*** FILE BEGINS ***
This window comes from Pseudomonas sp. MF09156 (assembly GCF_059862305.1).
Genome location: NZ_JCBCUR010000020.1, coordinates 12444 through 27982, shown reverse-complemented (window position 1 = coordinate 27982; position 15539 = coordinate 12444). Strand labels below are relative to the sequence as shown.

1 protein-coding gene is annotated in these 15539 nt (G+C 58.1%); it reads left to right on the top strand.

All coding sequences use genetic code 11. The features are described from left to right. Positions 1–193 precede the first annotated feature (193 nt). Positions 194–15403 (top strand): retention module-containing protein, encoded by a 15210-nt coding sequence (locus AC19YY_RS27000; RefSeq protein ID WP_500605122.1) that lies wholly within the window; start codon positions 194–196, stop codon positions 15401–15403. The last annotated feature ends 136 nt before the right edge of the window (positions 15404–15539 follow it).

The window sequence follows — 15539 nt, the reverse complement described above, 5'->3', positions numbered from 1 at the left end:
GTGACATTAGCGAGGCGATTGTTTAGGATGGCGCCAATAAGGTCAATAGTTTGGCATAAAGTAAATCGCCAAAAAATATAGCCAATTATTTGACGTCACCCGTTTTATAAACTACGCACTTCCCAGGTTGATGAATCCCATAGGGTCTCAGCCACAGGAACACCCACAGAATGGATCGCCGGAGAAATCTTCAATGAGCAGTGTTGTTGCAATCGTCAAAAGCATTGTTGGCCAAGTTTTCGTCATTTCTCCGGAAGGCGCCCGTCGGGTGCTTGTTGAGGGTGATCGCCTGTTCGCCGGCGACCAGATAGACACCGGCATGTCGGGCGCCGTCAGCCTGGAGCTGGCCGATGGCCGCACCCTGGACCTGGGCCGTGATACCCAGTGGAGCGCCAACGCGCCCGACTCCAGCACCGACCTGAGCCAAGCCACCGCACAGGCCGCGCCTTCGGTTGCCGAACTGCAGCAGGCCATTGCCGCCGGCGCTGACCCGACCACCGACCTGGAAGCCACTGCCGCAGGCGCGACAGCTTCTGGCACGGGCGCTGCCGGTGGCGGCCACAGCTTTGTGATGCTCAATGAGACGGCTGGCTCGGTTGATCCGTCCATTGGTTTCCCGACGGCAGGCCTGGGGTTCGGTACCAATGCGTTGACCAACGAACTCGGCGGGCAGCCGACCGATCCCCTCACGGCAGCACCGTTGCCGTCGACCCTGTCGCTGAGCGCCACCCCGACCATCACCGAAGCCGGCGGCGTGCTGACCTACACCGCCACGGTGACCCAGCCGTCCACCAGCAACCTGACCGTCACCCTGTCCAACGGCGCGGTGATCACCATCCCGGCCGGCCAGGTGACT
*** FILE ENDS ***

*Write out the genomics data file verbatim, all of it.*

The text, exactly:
This window comes from Pseudomonas sp. MF09156 (assembly GCF_059862305.1).
Genome location: NZ_JCBCUR010000020.1, coordinates 12444 through 27982, shown reverse-complemented (window position 1 = coordinate 27982; position 15539 = coordinate 12444). Strand labels below are relative to the sequence as shown.

1 protein-coding gene is annotated in these 15539 nt (G+C 58.1%); it reads left to right on the top strand.

All coding sequences use genetic code 11. The features are described from left to right. Positions 1–193 precede the first annotated feature (193 nt). Positions 194–15403 (top strand): retention module-containing protein, encoded by a 15210-nt coding sequence (locus AC19YY_RS27000; RefSeq protein ID WP_500605122.1) that lies wholly within the window; start codon positions 194–196, stop codon positions 15401–15403. The last annotated feature ends 136 nt before the right edge of the window (positions 15404–15539 follow it).

The window sequence follows — 15539 nt, the reverse complement described above, 5'->3', positions numbered from 1 at the left end:
GTGACATTAGCGAGGCGATTGTTTAGGATGGCGCCAATAAGGTCAATAGTTTGGCATAAAGTAAATCGCCAAAAAATATAGCCAATTATTTGACGTCACCCGTTTTATAAACTACGCACTTCCCAGGTTGATGAATCCCATAGGGTCTCAGCCACAGGAACACCCACAGAATGGATCGCCGGAGAAATCTTCAATGAGCAGTGTTGTTGCAATCGTCAAAAGCATTGTTGGCCAAGTTTTCGTCATTTCTCCGGAAGGCGCCCGTCGGGTGCTTGTTGAGGGTGATCGCCTGTTCGCCGGCGACCAGATAGACACCGGCATGTCGGGCGCCGTCAGCCTGGAGCTGGCCGATGGCCGCACCCTGGACCTGGGCCGTGATACCCAGTGGAGCGCCAACGCGCCCGACTCCAGCACCGACCTGAGCCAAGCCACCGCACAGGCCGCGCCTTCGGTTGCCGAACTGCAGCAGGCCATTGCCGCCGGCGCTGACCCGACCACCGACCTGGAAGCCACTGCCGCAGGCGCGACAGCTTCTGGCACGGGCGCTGCCGGTGGCGGCCACAGCTTTGTGATGCTCAATGAGACGGCTGGCTCGGTTGATCCGTCCATTGGTTTCCCGACGGCAGGCCTGGGGTTCGGTACCAATGCGTTGACCAACGAACTCGGCGGGCAGCCGACCGATCCCCTCACGGCAGCACCGTTGCCGTCGACCCTGTCGCTGAGCGCCACCCCGACCATCACCGAAGCCGGCGGCGTGCTGACCTACACCGCCACGGTGACCCAGCCGTCCACCAGCAACCTGACCGTCACCCTGTCCAACGGCGCGGTGATCACCATCCCGGCCGGCCAGGTGACT